Why are taxes higher for roasted coffee?

  • Many consuming countries levy a tax on roasted coffee, but not green beans
  • For example, Japan has a tariff on roasted coffee of up to 20%
  • Some of these taxes date back to the 17th century

IT’S WIDELY accepted that roasting at origin allows for more of coffee’s value to remain within its producing country. Despite this, it’s a rare occurrence. Actors in many coffee-growing countries simply don’t have the infrastructure, resources, or equipment to compete in many major coffee-consuming countries.

However, among the issues with roasting coffee at origin are tariffs and taxes. In most coffee-consuming markets, there is often a higher tax on imported roasted coffee than on imported green coffee.

Several of the largest coffee-importing countries in the world have higher tariffs on roasted coffee. Germany imposes a 9% tax, plus a “Kaffeesteuer” (coffee tax) of €2.19/kg of roasted coffee, while Japan has tariff rates between 3% and 20%, with some exceptions for specific trade partners.

But these import tariffs aren’t just limited to major consuming markets with developed economies; they exist globally. For example, in India, Mexico and Panama, tariffs on non-decaffeinated, roasted coffee are 100%, 45% and 54%, respectively. In Brazil, the world’s largest producer of coffee, the tariff on coffee imports ranges between 10% and 35%

Given that these tariffs exist globally as an industry standard, it’s important to litigate where they come from and why they exist. 

Why is roasted coffee taxed and green coffee isn’t?

As a value added product, it’s standard for roasted coffee to be subject to indirect taxes in consuming countries, particularly value added tax (VAT) and excise duties. However, VAT and similar taxes on roasted coffee vary from country to country – Hungary imposes a VAT of 27%, while Denmark imposes 25% plus an excise tax.

Despite this, the import and trade of roasted coffee has continued to grow. Within the EU, more than 910 thousand tonnes were traded in 2021. However, less than 1% of these imports (3.4 thousand tonnes) were sourced directly from coffee-producing countries, with most coming from other European countries.

“There is a lot of variation in both the way export markets are structured, as well as who has access to those structures, and how,” says Spencer Ross (Ph.D), Associate Professor of Marketing at the University of Massachusetts Lowell. 

“Rather, the ability to do so is also dependent on well-capitalised value chains on both the production and consumption ends of the supply chain.” 

Why do these tariffs exist?

For the countries or trading unions imposing these tariffs, the motivations are clear. Importing “finished” products adds little value to domestic markets while importing an “unfinished” product allows for value addition in local supply chains, i.e. through traders, roasters, and resellers.

“As a function of trade policy, import tariffs are taxes that a country places on imported goods. The primary purpose of import tariffs is to protect (or advantage) the domestic production of goods,” says Spencer.

“Typically, these taxes are passed along to the end consumer as a function of the good’s final price. With regards to roasted coffee, tariffs give domestic roasters an advantage over roasters in other countries (whether at origin or elsewhere).” 

In the EU, non-decaffeinated green coffee is able to be imported tariff-free, in order to “ensure value addition” after being imported and made into a consumable product once within its borders. On the other hand, roasted coffee incurs a standard tariff of 9% within the EU, driving up costs for both those importing it and the end consumer.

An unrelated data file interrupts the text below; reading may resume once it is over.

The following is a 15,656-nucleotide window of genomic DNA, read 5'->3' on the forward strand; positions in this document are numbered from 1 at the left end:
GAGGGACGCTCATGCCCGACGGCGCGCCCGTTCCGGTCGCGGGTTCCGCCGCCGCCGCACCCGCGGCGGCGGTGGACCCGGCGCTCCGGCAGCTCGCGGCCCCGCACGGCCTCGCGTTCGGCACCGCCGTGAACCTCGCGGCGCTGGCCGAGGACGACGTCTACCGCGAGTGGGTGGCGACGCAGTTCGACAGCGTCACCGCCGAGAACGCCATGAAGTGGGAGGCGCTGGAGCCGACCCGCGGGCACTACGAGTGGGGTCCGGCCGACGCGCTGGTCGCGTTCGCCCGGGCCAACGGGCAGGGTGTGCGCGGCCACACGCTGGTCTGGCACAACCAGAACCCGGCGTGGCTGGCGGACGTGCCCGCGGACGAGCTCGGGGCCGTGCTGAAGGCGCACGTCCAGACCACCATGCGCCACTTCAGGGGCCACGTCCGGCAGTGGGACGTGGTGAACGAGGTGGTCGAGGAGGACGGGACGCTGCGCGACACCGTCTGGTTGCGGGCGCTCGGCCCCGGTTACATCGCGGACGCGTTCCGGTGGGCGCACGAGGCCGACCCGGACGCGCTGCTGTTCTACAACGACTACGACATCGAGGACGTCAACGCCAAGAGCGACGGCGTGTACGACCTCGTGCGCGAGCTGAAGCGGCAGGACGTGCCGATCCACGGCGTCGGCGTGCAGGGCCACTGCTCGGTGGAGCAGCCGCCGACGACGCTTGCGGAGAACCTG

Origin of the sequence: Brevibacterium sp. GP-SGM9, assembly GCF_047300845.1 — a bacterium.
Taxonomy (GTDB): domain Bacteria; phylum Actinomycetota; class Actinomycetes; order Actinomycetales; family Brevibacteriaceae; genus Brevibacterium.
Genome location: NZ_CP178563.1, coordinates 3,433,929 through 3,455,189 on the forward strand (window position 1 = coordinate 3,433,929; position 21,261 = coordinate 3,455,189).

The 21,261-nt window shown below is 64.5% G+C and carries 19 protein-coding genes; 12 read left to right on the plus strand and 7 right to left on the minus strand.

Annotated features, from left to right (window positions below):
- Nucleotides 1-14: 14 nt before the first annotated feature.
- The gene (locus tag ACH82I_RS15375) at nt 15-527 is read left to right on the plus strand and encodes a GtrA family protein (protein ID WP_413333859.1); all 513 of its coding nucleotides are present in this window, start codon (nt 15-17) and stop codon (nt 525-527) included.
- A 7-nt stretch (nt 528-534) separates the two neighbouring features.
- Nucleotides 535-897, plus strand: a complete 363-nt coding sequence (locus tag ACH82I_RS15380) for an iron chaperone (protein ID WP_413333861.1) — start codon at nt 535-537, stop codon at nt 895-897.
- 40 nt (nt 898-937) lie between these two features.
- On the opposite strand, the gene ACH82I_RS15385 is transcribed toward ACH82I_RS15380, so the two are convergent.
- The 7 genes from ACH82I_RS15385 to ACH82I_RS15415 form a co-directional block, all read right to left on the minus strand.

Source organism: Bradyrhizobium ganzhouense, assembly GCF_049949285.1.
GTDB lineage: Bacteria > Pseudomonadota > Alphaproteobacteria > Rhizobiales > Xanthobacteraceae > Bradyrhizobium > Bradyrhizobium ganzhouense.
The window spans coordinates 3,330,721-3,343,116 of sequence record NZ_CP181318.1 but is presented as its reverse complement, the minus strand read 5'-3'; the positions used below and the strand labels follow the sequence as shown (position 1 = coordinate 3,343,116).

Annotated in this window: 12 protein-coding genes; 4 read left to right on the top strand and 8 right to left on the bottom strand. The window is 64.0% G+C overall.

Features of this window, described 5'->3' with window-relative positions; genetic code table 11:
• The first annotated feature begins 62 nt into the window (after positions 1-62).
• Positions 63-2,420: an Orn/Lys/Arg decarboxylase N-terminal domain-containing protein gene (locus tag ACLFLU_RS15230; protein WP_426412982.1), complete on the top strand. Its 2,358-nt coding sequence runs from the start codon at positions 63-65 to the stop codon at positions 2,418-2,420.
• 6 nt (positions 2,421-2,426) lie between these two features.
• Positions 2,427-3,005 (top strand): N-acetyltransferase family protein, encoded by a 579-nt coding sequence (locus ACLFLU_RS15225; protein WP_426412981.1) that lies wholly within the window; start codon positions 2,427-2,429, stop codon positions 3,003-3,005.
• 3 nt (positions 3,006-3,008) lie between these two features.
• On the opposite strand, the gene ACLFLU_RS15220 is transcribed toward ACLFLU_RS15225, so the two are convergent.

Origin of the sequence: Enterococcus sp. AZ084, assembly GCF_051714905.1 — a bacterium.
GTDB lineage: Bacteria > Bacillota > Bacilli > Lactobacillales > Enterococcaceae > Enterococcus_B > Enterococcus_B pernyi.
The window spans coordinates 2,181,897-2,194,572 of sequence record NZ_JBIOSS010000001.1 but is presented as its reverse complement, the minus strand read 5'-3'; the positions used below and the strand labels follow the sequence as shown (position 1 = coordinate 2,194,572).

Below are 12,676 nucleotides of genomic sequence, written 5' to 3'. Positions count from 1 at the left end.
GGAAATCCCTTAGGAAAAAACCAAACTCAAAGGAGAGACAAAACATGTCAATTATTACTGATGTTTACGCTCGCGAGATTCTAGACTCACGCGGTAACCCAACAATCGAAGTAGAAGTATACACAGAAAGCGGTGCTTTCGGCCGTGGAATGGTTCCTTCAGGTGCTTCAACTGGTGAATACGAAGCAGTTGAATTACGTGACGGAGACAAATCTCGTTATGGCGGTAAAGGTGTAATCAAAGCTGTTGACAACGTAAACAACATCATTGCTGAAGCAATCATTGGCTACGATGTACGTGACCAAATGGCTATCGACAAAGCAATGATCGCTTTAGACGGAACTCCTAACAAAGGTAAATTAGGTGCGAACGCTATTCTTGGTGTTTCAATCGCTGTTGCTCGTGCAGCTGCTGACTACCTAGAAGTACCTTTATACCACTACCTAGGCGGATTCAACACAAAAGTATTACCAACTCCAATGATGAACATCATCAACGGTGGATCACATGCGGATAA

Essentially, in many cases, this means that import tariffs on roasted coffee allow them to retain as much value as possible. It makes roasting and selling coffee domestically the most valuable proposition – and means that in most major coffee-consuming markets, it is rarely cost-effective to buy coffee which has been roasted in other countries. 

Are these taxes going to change?

Ultimately, import tariffs are standard practice for any good which enters a country from abroad. However, in the coffee industry, it also symbolises a wider trend: the addition of a disproportionate amount of value in the latter stages of the supply chain.

“Value in the coffee industry is added to the product right up to the point of consumption. Coffee is not a finished good until a barista or brewer or drip machine or pod brewer uses the roasted coffee to transform it into a consumable beverage,” Spencer says. 

“This means that value keeps accumulating through the value chain (whether the return for that value is equitably distributed is another subject), which means any tax on value would see its greatest return just prior to consumption.” 

And while the International Coffee Organization (ICO) reports some reductions in some import tariffs for coffee, often via various regional and multilateral trade agreements, they are still prevalent across the industry.

“If there is a consumer market that is willing to pay for a particular coffee (i.e., low price sensitivity), then any costs added into the price of the coffee becomes a non-issue for them,” Spencer says. 

“If there is a producer market that has the resources to roast and package domestically and then make a market abroad (i.e., has ‘access’ to a global consumer), the odds are high that they’re bypassing a traditional export market.” 

Given the fact that import taxes on roasted coffee has existed for so long, it’s unlikely they are going anywhere anytime soon. They reflect wider power dynamics in the coffee industry – which themselves exist because of historic colonial structures. Altogether, they remain part of a larger conversation about the industry’s approach to value addition.

Coffee Intelligence

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